Invasive ductal carcinoma, not otherwise specified (NOS) was the predominant histologic type, accounting for 69.3% of cases overall; the distribution of histologic diagnoses is shown in the Table. Of the invasive tumours, 13.3%, 49.5% and 37.2% were well, moderately and poorly differentiated (modified Bloom-Richardson grades 1, 2 and 3) respectively. In-situ lesions (7.1% of tumours) were all of the ductal phenotype (DCIS). All except one of the tumours occurring in male patients were of the invasive ductal phenotype, with the other representing DCIS; these tumours were equally divided between moderately and poorly differentiated lesions.



Axillary lymph nodes were submitted in 296 (38.1%) cases with metastatic disease being identified in 224 (75.7%) of these. The total number of nodes submitted ranged from 1 - 34 (mean 10.8 ± 6.7) with an average of 6.1 (± 5.8) being positive for metastases (range 1 - 29).



This study presents findings of the largest series of breast cancer cases reported from Jamaica to date. The focus of this paper is on the pathologic features of primary breast cancer which have been previously documented in smaller series confined to female patients from the most populous urban parishes of Kingston and St Andrew (5-7). The present study includes patients of both genders from around the island whose breast specimens were accessioned at the island's largest surgical pathology facility, the NPHL. We have reported the parish of origin of the specimens as opposed to that of the patients, as the addresses provided on the pathology reports usually reflected the location of the clinicians' services rather than the home addresses of the patients. Pathologic examination of the specimens periodically revealed varying degrees of tissue autolysis, which we attribute to the inconsistent availability in some centres of the optimal volumes of fixative required as well as delays in transportation of some of the specimens to the NPHL. Assessment of the various histologic features, however, was usually not significantly affected.

The majority of patients in the study were female and the average age was 58 years. A changing pattern in the age distribution relative to previous local studies was observed; in our study, the most commonly affected age group was 70 - 79 years; in previous studies patients over 70 years of age accounted for less than 10% of cases (5, 7). A recent study from Trinidad reported a more similar age distribution to the present study (13), and the more current data may be reflecing the general increase in overall lifespan for women in the Caribbean, as opposed to a true increase in the incidence of breast cancer in older patients. Of note, however, is that approximately one-third of patients (33.7%) were under the age of 50 years. Recently reported data from the National Cancer Institute (NCI) Surveillance, Epidemiology and End Results (SEER) programme in the United States of America (USA) show a higher incidence of breast cancer in black women under the age of 40 years compared to white women, as well as comparatively higher stage disease and mortality rates (14-16). These results point toward racial differences in the molecular profiles of breast carcinoma, as will be discussed further on.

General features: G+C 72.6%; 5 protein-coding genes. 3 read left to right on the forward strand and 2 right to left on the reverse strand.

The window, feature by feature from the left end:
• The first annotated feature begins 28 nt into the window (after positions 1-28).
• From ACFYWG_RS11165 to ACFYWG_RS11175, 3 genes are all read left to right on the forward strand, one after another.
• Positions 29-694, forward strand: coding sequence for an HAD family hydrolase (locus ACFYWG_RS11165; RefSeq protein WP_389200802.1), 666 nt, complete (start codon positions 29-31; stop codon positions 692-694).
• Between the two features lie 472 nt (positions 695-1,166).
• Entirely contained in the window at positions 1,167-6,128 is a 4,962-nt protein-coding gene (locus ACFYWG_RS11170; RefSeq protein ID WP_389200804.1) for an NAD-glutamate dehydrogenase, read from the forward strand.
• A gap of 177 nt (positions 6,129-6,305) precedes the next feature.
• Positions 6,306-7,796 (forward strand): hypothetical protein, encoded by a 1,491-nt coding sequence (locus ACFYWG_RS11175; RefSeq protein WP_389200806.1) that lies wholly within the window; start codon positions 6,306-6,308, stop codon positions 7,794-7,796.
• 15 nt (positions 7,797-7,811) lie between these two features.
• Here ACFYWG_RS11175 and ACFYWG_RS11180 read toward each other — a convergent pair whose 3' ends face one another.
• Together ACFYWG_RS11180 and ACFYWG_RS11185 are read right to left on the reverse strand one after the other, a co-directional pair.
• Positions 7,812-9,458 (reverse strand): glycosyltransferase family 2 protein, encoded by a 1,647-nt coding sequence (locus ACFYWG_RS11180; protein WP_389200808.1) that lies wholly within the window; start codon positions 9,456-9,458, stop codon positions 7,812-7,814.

The age distribution of the male patients in the present study and their average age (10 years older than the female patients) are very similar to a previous report on male breast cancer in Jamaica (17). The older age amongst males has also been reported from other populations; while there are differences in postulated risk factors for breast cancer between male and female patients, it should be noted that there are also some common factors including a family history of breast cancer and increased exposure to female hormones, as in cirrhosis and Klinefelter's syndrome (18).

The parish distribution of the specimens received generally mirrors the parish distribution of the Jamaican population as reported in the most recent population census (19) with the highest percentage of specimens coming from the parishes of Kingston and St Andrew. The notable exception is the parish of Manchester which represents 6.7% of the Jamaican population but 23% of the specimens received in this study. While this finding may suggest a higher prevalence of breast cancer in this area of the island, it may also be reflecting the greater accessibility to surgical care in this parish as opposed to its neighbours. Supporting the latter observation is the low percentage of specimens from the adjoining parishes of Clarendon (1.9%) and St Elizabeth (2.5%) in which 9% and 6.1% of the population resides respectively. Nonetheless, the findings certainly warrant further investigation. The relatively low representation of patients from the Western end of the island (parishes of Trelawny, St James, Hanover and Westmoreland) most likely indicate the availability of pathology services at the Cornwall Regional Hospital in St James.